Security Council Secretary Aleksandr Lebed has already agreed to
participate in the campaign. However, Chubais stressed the need to
avoid a situation in which "one Moscow boss supports one candidate,
while another supports someone else." The chief of staff said that
the team will use the experience gained in the presidential
campaign as much as possible. -- Robert Orttung

YELTSIN BACKS CHUBAIS RESTRUCTURING OF ADMINISTRATION. Yeltsin
"showed a high level of trust" in Chubais' proposals for
restructuring the administration on 31 July, even though several of
them were unexpected, Chubais said. During their nearly two-hour
meeting, Chubais and Yeltsin discussed the candidates for the post
of first deputy prime minister covering economic issues, Russian
Public TV (ORT) reported. Yeltsin has tapped Prime Minister Viktor
Chernomyrdin to lead the new government and he and Chubais are
competing to influence its composition, a decision that ultimately
rests in Yeltsin's hands. Chubais said that Yeltsin needs "a normal
vacation," which he may take following his 9 August inauguration.
-- Robert Orttung

CHERNOMYRDIN LISTENS TO COMMUNISTS. Chernomyrdin listened to the
views of Communist Party leader Gennadii Zyuganov and 15 members of
his Duma faction on 31 July, but they did not discuss who would be
in the new government, ORT reported. Before the meeting, Zyuganov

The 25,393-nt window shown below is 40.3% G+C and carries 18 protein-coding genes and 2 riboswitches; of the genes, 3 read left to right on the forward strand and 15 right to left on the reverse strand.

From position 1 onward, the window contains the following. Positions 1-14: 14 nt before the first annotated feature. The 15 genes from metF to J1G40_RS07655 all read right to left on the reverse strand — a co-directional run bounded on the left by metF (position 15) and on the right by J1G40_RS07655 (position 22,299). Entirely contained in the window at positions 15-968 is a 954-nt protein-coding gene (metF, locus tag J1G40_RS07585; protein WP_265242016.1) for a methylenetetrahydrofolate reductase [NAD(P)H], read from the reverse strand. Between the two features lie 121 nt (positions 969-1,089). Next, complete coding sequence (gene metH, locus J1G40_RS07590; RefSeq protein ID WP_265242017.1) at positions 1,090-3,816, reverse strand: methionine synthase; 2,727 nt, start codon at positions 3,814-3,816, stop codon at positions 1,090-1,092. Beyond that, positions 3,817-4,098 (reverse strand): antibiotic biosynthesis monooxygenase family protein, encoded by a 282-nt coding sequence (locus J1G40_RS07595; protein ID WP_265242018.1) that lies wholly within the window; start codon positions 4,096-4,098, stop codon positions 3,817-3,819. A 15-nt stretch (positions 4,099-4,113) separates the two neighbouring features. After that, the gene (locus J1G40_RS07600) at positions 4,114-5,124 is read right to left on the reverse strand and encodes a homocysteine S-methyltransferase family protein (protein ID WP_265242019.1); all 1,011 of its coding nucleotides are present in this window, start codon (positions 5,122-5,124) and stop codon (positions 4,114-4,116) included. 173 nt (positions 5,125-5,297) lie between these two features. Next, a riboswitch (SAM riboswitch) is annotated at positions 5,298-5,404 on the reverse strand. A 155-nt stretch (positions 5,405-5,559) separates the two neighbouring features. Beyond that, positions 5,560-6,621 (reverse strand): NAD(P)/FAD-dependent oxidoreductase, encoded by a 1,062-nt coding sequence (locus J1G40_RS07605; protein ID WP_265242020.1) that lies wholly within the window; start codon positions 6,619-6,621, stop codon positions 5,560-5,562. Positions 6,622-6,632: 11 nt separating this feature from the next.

said that it would play an important role in the faction's decision
whether to support Chernomyrdin's candidacy as the new prime
minister, ITAR-TASS reported. Neither side released any details of
the discussion. -- Robert Orttung

PRIMAKOV SUGGESTS COMPROMISE ON NATO EXPANSION. In an interview
published in the 1 August edition of the Paris daily Le Figaro,
Russian Foreign Minister Yevgenii Primakov reiterated that Moscow
could accept the eastward enlargement of NATO if it does not entail
the expansion of the alliance's military infrastructure in areas
near Russia. "Can you guarantee me that the enlargement of NATO
will not result in the installation of military infrastructure?"
asked Primakov. "If you reply to me yes, then I too will respond in
a positive way," he added, but complained that Western leaders had
so far not responded to his repeated overtures for a compromise
along these lines. NATO officials and East European leaders have
rejected this sort of compromise, arguing that it would relegate
new members to "second class status" in the alliance. -- Scott
Parrish

ILYUKHIN STANDS BY HIS CHARGES OF CIA PLOT IN BELARUS. In an
interview in the 1 August edition of the pro-communist daily
Sovetskaya Rossiya, Duma Security Committee Chairman Viktor
Ilyukhin defended his charges that the CIA is plotting to overthrow
Belarusian President Alyaksandr Lukashenka, (see OMRI Daily Digest,
26 & 29 July 1996) and denounced Russian politicians and
journalists who questioned his allegations as "fifth columnists."
Ilyukhin asserted that the top levels of the Russian government
have been penetrated by Western intelligence agencies, which are
"imposing their views." Ilyukhin said that, despite his campaign
rhetoric, President Yeltsin does not really favor integration
between Russia and the other former Soviet republics, a position
which mirrors American policy. On 31 July ultranationalist Vladimir
Zhirinovsky supported Ilyukin's charges, and warned U.S. President
Bill Clinton to "stay away from Belarusian affairs." -- Scott
Parrish

NEW FIGHTER ON DISPLAY. For the first time the new SU 37 fighter,
whose reversible thrust engine makes it highly maneuverable, was
shown in public display on 1 August, ITAR-TASS reported. According
to the engineers at the Sukhoi Design Bureau, the plane has no
equivalent in other airforces and is "the first plane of the 21st